North Korea says Trump's ‘exploiting’ Otto Warmbier’s death

North Korea was quick to strike back at assertions that it tortured imprisoned U.S. student Otto Warmbier, reports the Associated Press.

“The fact that the U.S. is employing even a dead person for the conspiracy campaign to fuel the international atmosphere of putting pressure on (North Korea) shows how vile and inveterate the hostility of the U.S. policy-makers towards (North Korea) is," a state-run newspaper quoted an unidentified North Korean official.

statement released by the nation’s foreign ministry reads, in part, “Trump and his clique, for their anti-DPRK propaganda, are again exploiting the death of Otto Warmbier, an American college student who had been under reform through labour for the criminal act he committed against the (Democratic People’s Republic of Korea) DPRK and died after returning to the US." 

Those statements follow comments made by both Otto Warmbier’s parents and President Trump.

RELATED: Otto Warmbier: A timeline of the student's North Korea imprisonment

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Otto Warmbier: A timeline of the student's North Korea imprisonment
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Otto Warmbier: A timeline of the student's North Korea imprisonment

January 2016: Warmbier is imprisoned in North Korea, charged with stealing an item that had a state propaganda slogan on it.

March 2016: Warmbier is sentenced to 15 years of hard labor in North Korea

March 2016 - 2017: The United States advocates for North Korea's allowing Sweden access to Warmbier and three other American citizens, pushing for their release.

January 2017: President Trump is inaugurated as the 45th president of the United States, signaling a seat change in American foreign diplomacy.

February 2017: Secretary of State Rex Tillerson briefs President Trump on the situation surrounding Warmbier's imprisonment in North Korea.Trump directs Tillerson to take all appropriate measures in securing the release of U.S. hostages in North Korea.

May 2017:  The U.S. State Department and North Korean Ministry of Foreign Affairs hold a meeting in Oslo, Norway, during which they agree to the Swedish Embassy in Pyongyang's access to all four detainees. Sweden is later granted these visitation rights, prompting North Korea to request a meeting with the United States.

June 6, 2017 - State Department Special Representative Joseph Yun meets with North Korean ambassador Pak Gil Yon at the United Nations in New York. Yun learns during this meeting that Warmbier has been in a coma for over a year.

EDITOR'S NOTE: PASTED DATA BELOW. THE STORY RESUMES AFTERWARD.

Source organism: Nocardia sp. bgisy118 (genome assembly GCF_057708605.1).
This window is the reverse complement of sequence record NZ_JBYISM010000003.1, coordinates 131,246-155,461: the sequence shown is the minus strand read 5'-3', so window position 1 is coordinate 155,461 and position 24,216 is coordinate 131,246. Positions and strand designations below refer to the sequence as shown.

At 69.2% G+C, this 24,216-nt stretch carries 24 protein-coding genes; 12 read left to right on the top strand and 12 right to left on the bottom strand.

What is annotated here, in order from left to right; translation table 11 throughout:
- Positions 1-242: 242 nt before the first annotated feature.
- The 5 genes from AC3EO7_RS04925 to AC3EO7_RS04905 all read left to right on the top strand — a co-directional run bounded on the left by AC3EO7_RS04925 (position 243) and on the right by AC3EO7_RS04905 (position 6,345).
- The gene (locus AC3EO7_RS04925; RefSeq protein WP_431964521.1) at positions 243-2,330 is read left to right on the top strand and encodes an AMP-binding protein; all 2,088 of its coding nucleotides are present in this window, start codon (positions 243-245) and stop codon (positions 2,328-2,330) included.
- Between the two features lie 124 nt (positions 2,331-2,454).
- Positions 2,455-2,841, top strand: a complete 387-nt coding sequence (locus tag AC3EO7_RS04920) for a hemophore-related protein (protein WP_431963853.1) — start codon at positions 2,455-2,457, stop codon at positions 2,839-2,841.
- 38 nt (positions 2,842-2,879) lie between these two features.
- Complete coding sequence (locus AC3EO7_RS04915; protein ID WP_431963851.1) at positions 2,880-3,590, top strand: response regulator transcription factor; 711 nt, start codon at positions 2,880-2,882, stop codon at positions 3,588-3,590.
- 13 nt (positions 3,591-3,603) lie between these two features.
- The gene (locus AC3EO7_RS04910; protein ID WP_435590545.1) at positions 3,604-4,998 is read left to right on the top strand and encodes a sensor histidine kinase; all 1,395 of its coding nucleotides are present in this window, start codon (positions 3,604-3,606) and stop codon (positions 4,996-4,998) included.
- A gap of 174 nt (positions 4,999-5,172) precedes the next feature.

June 6-11, 2017: Secretary of State Tillerson instructs Yun to travel to North Korea with the mission of bringing back Warmbier. They travel with a medical team to Pyongyang.

June 12, 2017: Through Yun, the United States is able for the first time to confirm Warmbier's status. The U.S. demands Warmbier be released on humanitarian conditions. North Korea complies.

June 13, 2017: Warmbier is evacuated from North Korea, travels to Ohio where he will reunite with his family.

June 13, 2017: Otto Warmbier arrives home to Cincinnati, Ohio
June 15, 2017: Otto Warmbier's father, Fred, speaks out during a press conference on his son's return home.
June 15, 2017: Doctors give updates on Warmbier's status during a news conference at the University of Cincinnati Medical Center in Cincinnati, Ohio.
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In a Tuesday morning interview with ‘Fox & Friends,’ the Warmbiers said their son was returned with horrifying bodily damage, including bottom teeth that looked like they’d been rearranged by “a pair of pliers.” 

“They kidnapped Otto, they tortured him, [and] they intentionally injured him. They are not victims; they are terrorists," Fred Warmbier, Otto’s father, asserted.

Soon after, Trump tweeted, “Great interview on @foxandfriends with the parents of Otto Warmbier: 1994 – 2017. Otto was tortured beyond belief by North Korea."

However, coroner Dr. Lakshmi Sammarco “who examined Warmbier’s body after his death in June, said there was no clear evidence of physical torture – including no recently broken bones or damaged teeth,” reports the Guardian.

Sammarco did state that Otto’s condition stemmed from, “an unknown insult (injury) more than a year prior to death.” 

NPR reports, North Korea sentenced him to 15 years of imprisonment and hard labor in March of 2016 after he was “accused of trying to steal a propaganda poster.”

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